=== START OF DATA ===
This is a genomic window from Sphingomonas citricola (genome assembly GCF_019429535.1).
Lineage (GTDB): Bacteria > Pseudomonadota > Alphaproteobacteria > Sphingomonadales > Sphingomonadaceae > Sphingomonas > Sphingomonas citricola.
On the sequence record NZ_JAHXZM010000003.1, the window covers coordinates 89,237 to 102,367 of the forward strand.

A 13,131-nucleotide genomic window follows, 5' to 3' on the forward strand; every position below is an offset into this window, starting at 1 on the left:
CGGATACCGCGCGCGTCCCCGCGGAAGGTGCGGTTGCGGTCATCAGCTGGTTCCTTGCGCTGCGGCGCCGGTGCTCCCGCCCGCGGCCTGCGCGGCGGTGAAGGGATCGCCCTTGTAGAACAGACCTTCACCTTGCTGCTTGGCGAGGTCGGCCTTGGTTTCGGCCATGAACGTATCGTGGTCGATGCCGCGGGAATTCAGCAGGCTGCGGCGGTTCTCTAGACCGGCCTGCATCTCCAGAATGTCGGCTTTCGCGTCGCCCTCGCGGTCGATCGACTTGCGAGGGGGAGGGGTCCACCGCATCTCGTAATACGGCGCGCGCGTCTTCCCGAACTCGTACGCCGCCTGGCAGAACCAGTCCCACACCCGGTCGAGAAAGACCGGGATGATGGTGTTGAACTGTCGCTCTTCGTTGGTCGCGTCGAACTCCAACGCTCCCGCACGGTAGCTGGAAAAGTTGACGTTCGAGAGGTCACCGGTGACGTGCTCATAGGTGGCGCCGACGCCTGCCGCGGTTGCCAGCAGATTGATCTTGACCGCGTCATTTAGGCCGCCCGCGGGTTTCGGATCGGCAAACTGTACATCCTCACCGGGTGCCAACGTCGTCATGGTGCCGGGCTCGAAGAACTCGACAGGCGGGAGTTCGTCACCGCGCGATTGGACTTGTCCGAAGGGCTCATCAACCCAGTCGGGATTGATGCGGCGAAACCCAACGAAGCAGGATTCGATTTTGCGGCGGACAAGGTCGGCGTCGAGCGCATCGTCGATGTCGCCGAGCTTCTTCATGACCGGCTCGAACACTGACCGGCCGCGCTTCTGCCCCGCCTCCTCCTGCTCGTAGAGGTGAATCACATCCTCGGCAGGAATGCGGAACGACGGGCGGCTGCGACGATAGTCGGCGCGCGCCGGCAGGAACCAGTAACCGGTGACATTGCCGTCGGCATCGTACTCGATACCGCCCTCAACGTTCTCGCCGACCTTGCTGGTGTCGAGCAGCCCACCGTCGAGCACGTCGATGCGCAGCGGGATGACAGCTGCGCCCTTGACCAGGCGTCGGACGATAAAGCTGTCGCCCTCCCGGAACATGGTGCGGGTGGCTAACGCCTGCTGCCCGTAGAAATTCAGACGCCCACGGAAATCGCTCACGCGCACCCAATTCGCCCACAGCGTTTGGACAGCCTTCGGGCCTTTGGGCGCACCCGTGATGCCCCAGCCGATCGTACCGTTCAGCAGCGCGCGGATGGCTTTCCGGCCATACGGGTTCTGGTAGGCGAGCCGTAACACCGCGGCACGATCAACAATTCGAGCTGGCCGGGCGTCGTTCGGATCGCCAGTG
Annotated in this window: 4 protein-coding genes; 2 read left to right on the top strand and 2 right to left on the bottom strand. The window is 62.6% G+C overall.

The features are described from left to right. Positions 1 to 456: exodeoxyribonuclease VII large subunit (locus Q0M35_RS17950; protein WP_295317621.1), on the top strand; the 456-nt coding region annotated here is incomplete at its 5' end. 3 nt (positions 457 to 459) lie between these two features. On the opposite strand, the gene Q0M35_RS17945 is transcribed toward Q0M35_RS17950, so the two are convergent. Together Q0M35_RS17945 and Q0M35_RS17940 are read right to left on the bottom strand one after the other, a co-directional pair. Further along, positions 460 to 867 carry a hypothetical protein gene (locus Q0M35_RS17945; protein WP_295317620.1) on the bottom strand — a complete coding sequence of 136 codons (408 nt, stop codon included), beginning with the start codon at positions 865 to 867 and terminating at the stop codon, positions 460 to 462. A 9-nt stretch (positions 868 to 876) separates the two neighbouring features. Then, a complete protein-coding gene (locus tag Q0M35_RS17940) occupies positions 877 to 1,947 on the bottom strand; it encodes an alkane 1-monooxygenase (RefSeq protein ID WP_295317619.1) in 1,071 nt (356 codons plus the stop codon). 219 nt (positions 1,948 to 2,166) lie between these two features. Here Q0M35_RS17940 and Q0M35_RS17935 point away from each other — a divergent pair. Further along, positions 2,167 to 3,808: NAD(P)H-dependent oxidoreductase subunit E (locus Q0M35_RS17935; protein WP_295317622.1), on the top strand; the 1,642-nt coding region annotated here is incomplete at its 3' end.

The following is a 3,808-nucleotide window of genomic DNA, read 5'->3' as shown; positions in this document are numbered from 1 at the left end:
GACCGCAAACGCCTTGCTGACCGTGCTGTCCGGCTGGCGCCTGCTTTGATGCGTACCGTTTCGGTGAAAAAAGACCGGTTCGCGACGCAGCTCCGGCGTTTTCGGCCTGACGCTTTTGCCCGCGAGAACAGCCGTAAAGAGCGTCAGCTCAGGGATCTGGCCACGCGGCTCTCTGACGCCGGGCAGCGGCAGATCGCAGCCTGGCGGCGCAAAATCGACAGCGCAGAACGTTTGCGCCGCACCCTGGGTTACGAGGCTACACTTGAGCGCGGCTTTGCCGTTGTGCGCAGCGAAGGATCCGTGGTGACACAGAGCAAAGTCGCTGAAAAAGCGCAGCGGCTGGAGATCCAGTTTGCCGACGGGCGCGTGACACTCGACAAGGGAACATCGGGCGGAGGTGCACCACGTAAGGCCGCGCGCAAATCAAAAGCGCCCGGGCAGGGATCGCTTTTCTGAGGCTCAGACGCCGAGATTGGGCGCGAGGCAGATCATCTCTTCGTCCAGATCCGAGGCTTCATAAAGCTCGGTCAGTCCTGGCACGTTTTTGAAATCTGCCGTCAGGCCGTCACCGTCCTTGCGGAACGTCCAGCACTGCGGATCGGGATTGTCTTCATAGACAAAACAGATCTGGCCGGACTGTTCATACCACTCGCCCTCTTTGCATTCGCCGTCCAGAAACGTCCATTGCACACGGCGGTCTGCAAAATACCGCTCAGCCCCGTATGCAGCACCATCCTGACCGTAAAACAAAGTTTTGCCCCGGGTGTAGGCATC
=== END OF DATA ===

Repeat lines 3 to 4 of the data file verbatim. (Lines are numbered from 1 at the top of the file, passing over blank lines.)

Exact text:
On the sequence record NZ_JAHXZM010000003.1, the window covers coordinates 89,237 to 102,367 of the forward strand.

A 13,131-nucleotide genomic window follows, 5' to 3' on the forward strand; every position below is an offset into this window, starting at 1 on the left: